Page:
• Migration is in many places impossible
Timescale for future change
10s/100s yrs
Stabilised
Stabilised
emissions
CO2 concs
in the
atmosphere
~ 100 years
100s / 1000 yrs
Stabilised
surface
temperature
Any response to changes we make will be very slow.
Stabilised
sea level
Kyoto Protocol
• Reduction of emissions of CO2, CH4, N2O
and “basket of 6 gases” which includes SF6
and several of the HFCs
• Role of carbon sinks uncertain
• Ratification (particularly by US)?
• Role of developing nations?
Measures for Kyoto Protocol
• Global Warming Potentials (accounts for
strength and lifetime of greenhouse gases)
• Total Equivalent Warming Impact (TEWI)
e.g. for a refrigerant
Effect of CO2
+ GWP of refrigerant + GWP of insulator
emission while
using
appliance
What have we found so far?
• Climate change is unlikely to be solely the
result of either natural or anthropogenic
effects
• Complexity is still an issue, especially
interaction of biosphere and other
components
• Can get good representation of past climate
change using greenhouse gases and aerosols
What is there still to do?
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Aerosols
Biosphere feedbacks
Regional climate change
Parameterisations for climate models
“ Real knowledge is to know the extent of
one’s ignorance”
Confucius
Pollution: 1
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“Smog” including ozone
Particulates “PM10”
Acid rain
Primary and secondary
Heat
sources of pollutants: adverse
effects of secondary
(Noise)
pollutants are often more
severe
Pollution: 2
• Short -term and long-term risks from
exposure
• Short-term: eye irritation, asthma
• Long term: strain on immune system,
cancer
• Effects of anthropogenic pollution extend
beyond the immediate urban area
Pollution sources
• Combustion - CO2, CO, NOx, SO2, H2O +
unburnt hydrocarbons
• Emissions from cars are important in
formation of photochemical smog
• Low temperature sources: e.g. leakage from
natural gas lines, evaporation of solvents,
fertilisers, refrigerants and electronics
industry
• Compared by “emission factor”
Classical (or London) “smog”
• Smoke+fog - heavily polluted air in cities
due to SO2 and aerosols from fossil fuel
burning
• Infamous London smog of 1952: 4 days and
implicated in death of 4000 people (but may
have been due to coincident low
temperatures)
• very rare since air pollution regulations
Formation of “London smog”
Fog droplets form on smoke aerosols
SO2 absorbs into these droplets
SO2 oxidised to form sulphuric acid
Photochemical “Los Angeles”
smog
Hydrocarbons and NOx from
vehicles
From Hobbs (2000)
+
sunlight
+
stagnant weather conditions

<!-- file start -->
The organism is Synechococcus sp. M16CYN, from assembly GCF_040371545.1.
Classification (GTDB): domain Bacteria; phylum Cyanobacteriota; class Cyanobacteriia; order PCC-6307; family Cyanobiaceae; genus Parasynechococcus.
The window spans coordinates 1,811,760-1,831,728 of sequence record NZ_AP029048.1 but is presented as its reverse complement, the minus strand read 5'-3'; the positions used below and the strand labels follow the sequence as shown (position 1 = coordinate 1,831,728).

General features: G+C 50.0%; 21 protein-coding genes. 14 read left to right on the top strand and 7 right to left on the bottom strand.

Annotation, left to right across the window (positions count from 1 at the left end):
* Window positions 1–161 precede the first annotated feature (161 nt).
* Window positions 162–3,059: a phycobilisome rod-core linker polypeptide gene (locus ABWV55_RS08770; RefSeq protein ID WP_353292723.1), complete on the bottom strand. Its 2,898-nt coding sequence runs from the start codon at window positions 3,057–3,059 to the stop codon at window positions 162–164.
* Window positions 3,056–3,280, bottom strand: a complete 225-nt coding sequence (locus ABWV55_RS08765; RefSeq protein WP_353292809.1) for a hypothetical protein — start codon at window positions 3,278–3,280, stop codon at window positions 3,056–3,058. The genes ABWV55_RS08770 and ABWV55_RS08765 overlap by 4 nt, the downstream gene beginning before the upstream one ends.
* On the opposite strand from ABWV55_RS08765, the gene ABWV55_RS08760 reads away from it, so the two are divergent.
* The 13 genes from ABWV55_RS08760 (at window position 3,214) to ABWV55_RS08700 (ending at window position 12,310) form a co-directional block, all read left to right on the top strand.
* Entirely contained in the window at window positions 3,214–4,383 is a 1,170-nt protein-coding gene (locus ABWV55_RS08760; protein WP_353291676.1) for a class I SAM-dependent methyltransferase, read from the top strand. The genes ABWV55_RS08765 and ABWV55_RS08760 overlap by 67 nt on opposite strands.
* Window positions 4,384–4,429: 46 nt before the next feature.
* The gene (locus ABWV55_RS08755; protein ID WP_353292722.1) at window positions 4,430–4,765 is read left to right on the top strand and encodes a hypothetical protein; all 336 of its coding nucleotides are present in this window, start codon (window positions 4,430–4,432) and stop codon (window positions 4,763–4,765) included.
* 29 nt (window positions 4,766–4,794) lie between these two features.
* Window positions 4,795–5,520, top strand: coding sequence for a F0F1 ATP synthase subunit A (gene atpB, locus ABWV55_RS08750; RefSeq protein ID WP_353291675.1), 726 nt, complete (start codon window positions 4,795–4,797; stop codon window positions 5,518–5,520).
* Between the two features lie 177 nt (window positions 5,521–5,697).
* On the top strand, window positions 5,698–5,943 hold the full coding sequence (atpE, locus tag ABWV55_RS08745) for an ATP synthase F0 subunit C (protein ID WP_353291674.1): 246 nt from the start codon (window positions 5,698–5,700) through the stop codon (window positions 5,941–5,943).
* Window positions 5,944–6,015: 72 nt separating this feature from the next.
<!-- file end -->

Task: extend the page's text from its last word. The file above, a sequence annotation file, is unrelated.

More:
High concentrations of nitrogen oxides, ozone, CO, aldehydes
New “winter” smog
• High levels of NO2 resulting from vehicle
emissions of NO, low temperatures and
stagnant meteorology
Pollution meteorology
• Usually the atmosphere can disperse even
quite high emissions of pollutants
• Calm conditions, valleys and coastal areas
are particularly at risk due to local
circulations
• Vertical movement is controlled by
temperature profile of atmosphere (e.g.
inversions)
Air pollution disasters
Meuse Valley,
Belgium, 1930
Mortality and
Morbidity
Age groups
affected
Deaths: 60
Ill: 6000
elderly
Donora
Pennsylvania
1948
Deaths:15
Ill: 5900
elderly
Weather
Anticyclonic
inversion and
fog
River valley
Anticyclonic
inversion and
fog
River valley
Nocturnal
inversion, low
winds
coastal
Anticyclonic
inversion and
fog
River plain
Nocturnal low
winds
Steel and zinc
manufacture
Steel and zinc
manufacture
Domestic coal
burning
Fracturing of
tank (accident)
Vehicles
SO2, smoke
SO2, smoke
Sulphur
recovery
(accident)
H2O
SO2, smoke
Methylisocyanide
NO2, particles
Geographical
Setting
Sources
Pollutants
Pozo Rico,
Mexico, 1950
London, UK
1952
Bhopal, India
1984
London, UK,
1991
Deaths: 22
Deaths: 2500?
Ill: 10000?
Deaths: 160
All ages
Deaths: 4000
Ill: > 20000
Elderly at first
Patients with
respiratory
illnesses
Anticyclonic
inversion and
fog as in 1952
River valley
Particulates, PM10
• Released again from fossil fuel burning
(and dust associate with vehicles)
• Can stick to lung walls if inhaled (especially
if charged particles)
• Concentrations are often higher inside cars
in heavy traffic than by the side of the road
due to air intake into cars.
Acid rain
• Key environmental issue in 1980s
• Rainfall of very low pH value or dry
deposition of acidic gaseous and particulate
constituents
• Usually attributed to SO2 from fossil fuel
burning or nitrogen oxide emissions and
often falls at great distance from source
• Countries with high rainfall (e.g. Sweden)
most at risk
Other pollution
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Heat
Noise
indoor pollution
“global” pollution (as in greenhouse gases
etc)